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Monotony and Surprise

  • Alberto ApostolicoEmail author
Chapter
Part of the Natural Computing Series book series (NCS)

Abstract

This paper reviews models and tools emerged in recent years in the author’s work in connection with the discovery of interesting or anomalous patterns in sequences. Whereas customary approaches to pattern discovery proceed from either a statistical or a syntactic characterization alone, the approaches described here present the unifying feature of combining these two descriptors in a solidly intertwined, composite paradigm, whereby both syntactic structure and occurrence lists concur to define and identify a pattern in a subject. In turn, this supports a natural notion of pattern saturation, which enables one to partition patterns into equivalence classes over intervals of monotonicity of commonly adopted scores, in such a way that the subset of class representatives, consisting solely of saturated patterns, suffices to account for all patterns in the subject. The benefits at the outset consist not only of an increased descriptive power, but especially of a mitigation of the often unmanageable roster of candidates unearthed in a discovery attempt, and of the daunting computational burden that goes with it.

The applications of this paradigm as highlighted here are believed to point to a largely unexpressed potential. The specific pattern structures and configurations described include solid character strings, strings with errors, consensus sequences consisting of intermixed solid and wild characters, co- and multiple occurrences, and association rules thereof, etc. It is also outlined how, from a dual perspective, these constructs support novel paradigms of data compression, which leads to succinct descriptors, kernels, classification, and clustering methods of possible broader interest. Although largely inspired by biological sequence analysis, the ideas presented here apply to sequences of general origin, and mostly generalize to higher aggregates such as arrays, trees, and special types of graphs.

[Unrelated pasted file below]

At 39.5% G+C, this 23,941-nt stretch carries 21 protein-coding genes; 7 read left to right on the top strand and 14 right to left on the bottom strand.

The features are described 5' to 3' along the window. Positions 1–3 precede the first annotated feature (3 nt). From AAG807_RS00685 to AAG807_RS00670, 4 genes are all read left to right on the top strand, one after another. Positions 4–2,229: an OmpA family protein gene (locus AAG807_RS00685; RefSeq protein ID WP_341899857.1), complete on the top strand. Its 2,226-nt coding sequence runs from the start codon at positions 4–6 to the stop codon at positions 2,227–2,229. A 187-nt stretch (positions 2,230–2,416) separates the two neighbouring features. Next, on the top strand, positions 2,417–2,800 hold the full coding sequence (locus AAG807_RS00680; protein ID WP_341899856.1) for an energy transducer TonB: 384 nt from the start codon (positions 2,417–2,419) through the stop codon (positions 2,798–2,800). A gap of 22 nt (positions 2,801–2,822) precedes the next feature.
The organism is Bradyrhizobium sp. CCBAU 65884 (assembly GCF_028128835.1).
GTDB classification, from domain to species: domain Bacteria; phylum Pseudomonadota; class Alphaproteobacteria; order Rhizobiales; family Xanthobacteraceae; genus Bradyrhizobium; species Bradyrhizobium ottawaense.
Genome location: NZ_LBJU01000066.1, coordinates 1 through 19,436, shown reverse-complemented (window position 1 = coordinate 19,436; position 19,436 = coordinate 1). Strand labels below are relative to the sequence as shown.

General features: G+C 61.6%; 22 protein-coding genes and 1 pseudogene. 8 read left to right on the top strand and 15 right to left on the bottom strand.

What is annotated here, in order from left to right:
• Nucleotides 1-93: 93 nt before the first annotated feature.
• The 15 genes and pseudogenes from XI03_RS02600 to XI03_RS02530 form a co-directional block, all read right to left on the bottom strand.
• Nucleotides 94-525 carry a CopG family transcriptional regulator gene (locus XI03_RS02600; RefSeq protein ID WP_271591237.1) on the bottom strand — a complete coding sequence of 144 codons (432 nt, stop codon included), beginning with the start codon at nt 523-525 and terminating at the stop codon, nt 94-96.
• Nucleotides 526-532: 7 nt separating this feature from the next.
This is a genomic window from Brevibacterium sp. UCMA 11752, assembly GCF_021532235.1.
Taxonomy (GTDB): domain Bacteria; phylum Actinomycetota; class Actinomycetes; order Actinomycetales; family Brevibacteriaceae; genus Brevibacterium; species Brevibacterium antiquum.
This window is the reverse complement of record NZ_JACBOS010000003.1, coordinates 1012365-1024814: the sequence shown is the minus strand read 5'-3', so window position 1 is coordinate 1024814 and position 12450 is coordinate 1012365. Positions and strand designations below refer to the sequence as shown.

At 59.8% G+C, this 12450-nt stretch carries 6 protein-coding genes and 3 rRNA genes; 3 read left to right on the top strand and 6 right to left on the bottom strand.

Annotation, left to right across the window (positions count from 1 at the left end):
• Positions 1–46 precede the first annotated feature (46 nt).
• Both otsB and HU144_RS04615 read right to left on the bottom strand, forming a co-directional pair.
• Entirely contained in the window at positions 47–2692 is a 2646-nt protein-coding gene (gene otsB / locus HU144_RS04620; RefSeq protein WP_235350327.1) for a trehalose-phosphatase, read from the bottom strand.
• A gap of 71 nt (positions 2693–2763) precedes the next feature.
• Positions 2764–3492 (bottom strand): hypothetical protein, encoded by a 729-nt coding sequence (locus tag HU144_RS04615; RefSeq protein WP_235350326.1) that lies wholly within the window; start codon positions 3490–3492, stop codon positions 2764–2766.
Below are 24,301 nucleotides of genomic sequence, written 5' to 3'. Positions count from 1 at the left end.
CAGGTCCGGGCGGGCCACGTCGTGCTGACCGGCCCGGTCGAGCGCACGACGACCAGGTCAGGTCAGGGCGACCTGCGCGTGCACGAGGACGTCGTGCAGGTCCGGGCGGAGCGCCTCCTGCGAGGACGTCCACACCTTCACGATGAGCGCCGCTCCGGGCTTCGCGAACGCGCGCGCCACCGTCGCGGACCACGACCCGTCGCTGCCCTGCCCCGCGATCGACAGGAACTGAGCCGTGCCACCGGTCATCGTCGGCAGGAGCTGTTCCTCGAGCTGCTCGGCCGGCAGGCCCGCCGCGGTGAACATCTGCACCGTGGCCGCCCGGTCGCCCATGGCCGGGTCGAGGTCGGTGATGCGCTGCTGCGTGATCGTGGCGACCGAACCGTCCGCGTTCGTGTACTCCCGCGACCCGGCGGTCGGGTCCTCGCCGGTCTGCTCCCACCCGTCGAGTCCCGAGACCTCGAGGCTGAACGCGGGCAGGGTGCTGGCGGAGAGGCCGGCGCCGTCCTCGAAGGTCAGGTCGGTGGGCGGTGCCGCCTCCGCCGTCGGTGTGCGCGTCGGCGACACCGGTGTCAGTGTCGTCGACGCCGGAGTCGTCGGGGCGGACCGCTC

Keywords

Association Rule Pattern Discovery Longe Common Subsequence Longe Common Subsequence Comput Biol 
These keywords were added by machine and not by the authors. This process is experimental and the keywords may be updated as the learning algorithm improves.

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Copyright information

© Springer-Verlag Berlin Heidelberg 2009

Authors and Affiliations

  1. 1.Dipartimento di Ingegneria dell’ InformazioneUniversità di PadovaPadovaItaly
  2. 2.College of ComputingGeorgia Institute of TechnologyAtlantaUSA

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